And that’s just the tip of the iceberg of potential improvements and fixes League could use as a whole. With all the increased attention and effort Riot has been putting into the lore of Runeterra (the in-game universe League’s champions inhabit) there are still several champions with dated voice lines that don’t line up with their new lore direction. Tool-tips for champions in the client itself also show signs of being outdated and inaccurate. Akali hasn’t had a micro-stun on her ultimate since 2019, yet the video example on her champion page still shows this as something that is part of her kit. And not to mention the general bugs and issues still present in the client itself.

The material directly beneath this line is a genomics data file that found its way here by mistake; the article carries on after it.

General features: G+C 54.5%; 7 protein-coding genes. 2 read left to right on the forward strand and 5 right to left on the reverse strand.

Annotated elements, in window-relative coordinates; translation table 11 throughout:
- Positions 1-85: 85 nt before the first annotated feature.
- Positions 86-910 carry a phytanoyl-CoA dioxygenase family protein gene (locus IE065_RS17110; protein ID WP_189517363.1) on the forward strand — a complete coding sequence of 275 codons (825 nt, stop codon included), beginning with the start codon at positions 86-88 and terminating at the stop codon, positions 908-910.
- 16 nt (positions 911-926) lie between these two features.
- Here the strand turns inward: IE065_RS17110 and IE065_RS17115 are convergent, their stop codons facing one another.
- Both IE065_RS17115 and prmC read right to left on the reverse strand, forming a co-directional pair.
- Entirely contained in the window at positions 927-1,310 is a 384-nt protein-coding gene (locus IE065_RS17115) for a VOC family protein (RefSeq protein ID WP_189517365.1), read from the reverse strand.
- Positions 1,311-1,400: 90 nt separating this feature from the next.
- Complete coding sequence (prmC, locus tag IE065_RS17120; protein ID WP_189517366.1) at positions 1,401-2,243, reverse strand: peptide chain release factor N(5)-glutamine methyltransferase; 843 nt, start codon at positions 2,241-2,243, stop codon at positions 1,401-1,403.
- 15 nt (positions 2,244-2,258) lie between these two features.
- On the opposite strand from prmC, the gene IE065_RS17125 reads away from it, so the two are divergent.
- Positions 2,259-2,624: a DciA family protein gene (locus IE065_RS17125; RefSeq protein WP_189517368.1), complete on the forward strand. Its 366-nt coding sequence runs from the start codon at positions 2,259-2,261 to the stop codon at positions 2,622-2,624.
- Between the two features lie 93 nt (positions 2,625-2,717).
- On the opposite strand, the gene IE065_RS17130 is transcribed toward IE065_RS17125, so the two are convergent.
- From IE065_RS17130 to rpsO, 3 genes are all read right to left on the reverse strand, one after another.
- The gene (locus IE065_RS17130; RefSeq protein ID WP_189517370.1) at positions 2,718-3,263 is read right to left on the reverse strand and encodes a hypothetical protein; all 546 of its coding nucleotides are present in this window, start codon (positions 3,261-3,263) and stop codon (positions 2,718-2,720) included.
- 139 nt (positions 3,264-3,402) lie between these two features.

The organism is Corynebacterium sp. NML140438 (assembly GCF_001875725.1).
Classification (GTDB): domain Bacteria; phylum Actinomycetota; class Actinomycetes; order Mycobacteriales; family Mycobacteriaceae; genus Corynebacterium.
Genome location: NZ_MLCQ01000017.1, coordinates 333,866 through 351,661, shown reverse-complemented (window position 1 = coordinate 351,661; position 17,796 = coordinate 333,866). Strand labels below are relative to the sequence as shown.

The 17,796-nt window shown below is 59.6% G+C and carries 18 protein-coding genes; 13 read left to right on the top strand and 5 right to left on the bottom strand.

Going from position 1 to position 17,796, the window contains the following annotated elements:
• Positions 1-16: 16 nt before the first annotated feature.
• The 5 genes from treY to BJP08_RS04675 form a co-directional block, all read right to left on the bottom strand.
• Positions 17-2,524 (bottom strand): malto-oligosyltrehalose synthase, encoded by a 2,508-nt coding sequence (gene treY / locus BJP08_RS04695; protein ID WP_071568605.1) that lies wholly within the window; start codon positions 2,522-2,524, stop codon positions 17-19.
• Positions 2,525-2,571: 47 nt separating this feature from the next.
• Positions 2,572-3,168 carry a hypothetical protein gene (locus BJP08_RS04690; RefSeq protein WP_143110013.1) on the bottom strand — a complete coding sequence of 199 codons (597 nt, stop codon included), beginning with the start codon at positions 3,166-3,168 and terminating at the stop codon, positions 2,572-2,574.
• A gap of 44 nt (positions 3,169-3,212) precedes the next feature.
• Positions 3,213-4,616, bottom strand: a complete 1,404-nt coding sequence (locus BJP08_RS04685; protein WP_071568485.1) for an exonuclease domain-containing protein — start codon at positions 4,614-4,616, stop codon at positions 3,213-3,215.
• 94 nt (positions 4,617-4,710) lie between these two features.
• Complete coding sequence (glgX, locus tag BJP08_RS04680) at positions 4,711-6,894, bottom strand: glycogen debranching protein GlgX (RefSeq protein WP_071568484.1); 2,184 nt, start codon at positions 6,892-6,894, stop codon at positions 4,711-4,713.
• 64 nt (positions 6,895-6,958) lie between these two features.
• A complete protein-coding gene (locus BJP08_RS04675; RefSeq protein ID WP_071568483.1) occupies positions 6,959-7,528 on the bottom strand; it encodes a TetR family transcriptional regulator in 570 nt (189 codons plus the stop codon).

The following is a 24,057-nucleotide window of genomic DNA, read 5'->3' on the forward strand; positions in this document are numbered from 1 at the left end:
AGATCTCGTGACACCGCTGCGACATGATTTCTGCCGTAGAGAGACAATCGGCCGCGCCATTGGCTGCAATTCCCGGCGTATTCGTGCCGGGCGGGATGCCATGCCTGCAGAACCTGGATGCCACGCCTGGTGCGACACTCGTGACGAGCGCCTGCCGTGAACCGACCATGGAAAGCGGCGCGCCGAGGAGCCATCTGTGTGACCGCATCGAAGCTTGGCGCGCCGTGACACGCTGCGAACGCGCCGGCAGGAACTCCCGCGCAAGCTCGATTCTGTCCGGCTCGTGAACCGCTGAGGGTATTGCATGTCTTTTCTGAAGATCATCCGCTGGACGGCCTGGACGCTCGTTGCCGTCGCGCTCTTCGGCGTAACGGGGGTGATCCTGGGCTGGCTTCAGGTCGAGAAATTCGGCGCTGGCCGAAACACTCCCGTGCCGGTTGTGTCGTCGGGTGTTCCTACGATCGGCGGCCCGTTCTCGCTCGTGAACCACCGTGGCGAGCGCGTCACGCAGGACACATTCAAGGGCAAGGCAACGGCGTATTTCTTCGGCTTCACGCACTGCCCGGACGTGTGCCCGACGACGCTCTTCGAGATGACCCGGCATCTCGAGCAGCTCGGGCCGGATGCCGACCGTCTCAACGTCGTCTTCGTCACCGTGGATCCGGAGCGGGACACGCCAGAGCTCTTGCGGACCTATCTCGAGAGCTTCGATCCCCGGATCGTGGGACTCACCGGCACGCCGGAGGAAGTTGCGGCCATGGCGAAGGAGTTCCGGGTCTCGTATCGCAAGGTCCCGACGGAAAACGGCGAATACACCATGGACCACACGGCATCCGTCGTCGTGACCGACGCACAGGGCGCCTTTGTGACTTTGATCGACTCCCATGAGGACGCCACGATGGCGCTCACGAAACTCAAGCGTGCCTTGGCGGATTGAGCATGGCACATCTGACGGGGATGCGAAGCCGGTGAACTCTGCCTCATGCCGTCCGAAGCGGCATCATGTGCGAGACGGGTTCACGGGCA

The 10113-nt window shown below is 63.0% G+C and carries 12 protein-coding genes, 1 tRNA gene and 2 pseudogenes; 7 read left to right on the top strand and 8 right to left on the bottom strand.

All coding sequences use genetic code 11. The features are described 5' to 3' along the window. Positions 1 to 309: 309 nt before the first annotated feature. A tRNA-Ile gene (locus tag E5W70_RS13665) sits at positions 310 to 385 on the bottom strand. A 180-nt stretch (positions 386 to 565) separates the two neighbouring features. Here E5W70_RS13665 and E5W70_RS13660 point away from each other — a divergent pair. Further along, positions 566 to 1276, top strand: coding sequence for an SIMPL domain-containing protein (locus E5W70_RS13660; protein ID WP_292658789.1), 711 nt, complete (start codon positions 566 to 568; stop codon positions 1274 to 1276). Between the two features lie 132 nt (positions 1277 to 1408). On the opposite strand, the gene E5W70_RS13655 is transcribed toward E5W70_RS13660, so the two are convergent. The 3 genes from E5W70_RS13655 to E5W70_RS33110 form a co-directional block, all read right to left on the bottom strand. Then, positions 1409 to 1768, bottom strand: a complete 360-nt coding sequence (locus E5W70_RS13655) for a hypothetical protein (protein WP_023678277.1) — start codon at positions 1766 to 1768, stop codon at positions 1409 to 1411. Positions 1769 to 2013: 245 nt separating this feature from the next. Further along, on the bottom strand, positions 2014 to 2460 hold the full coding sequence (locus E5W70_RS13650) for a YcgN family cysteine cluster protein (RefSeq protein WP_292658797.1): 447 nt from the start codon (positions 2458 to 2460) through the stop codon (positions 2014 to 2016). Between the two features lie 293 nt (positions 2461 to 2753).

The bottom line is there are still a lot of improvements that could be made to modernize the game as a whole. Some of the champions in need of reworks have been in the game since the first few seasons, and it’s a shame to see old favorites slowly become outpaced by the ambitious new kits and visuals of modern champion releases. Riot should absolutely maintain a consistent flow of new champions, but, for what is arguably the most popular game in the world, there is a lack of polish in many areas that have become increasingly difficult to justify. After all, Riot isn’t a small indie company anymore. And taking the time to slow down future champion releases to patch up issues that have been around for a dizzying amount of time would be a big step toward ensuring the longevity of League of Legends both for casual and competitive players.